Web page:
Around one-third of heat produced by the energy in gasoline is converted into work that powers the car. Another third goes out the tailpipe in the form of exhaust, while the remaining third is absorbed by the engine’s coolant. This last bit of heat is dispersed into the air passing by a car’s radiator.
Poor or low quality coolant can freeze, blocking the liquid’s flow and preventing it from doing its job of dispersing your engine’s heat, possibly causing a nasty overheating situation, even if the air temperature is -25° Cesius. Frozen coolant can also expand to crack water pumps and radiators.
Modern coolant is generally mixed with equal parts water and provides freezing protection down to -40° Cesius. Oddly, undiluted coolant will freeze at roughly -15° Cesius as it’s the chemical reactions with water which provide the frigid protection.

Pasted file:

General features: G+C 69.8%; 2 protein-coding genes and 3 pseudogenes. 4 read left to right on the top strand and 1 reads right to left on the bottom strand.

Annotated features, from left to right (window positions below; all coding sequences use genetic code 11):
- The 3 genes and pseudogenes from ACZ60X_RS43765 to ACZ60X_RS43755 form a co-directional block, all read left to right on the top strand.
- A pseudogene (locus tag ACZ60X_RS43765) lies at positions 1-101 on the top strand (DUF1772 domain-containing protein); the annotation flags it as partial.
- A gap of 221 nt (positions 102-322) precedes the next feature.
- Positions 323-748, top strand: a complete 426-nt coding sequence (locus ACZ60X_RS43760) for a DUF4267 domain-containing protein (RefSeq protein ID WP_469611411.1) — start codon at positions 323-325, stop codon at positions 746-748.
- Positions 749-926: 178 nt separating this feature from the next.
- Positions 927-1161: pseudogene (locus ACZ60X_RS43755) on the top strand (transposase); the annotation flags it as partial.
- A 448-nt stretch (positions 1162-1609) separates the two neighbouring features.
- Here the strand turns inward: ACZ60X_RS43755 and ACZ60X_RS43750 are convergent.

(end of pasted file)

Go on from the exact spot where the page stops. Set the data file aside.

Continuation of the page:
Today’s chemistry all but assures coolant a long lifespan. As a bonus, many manufacturers cook up a few additives designed to prevent corrosion forming inside the cooling system. There are three basic types of coolant chemistries available for use in modern automobiles and, no, they are not always immediately identifiable by their colour.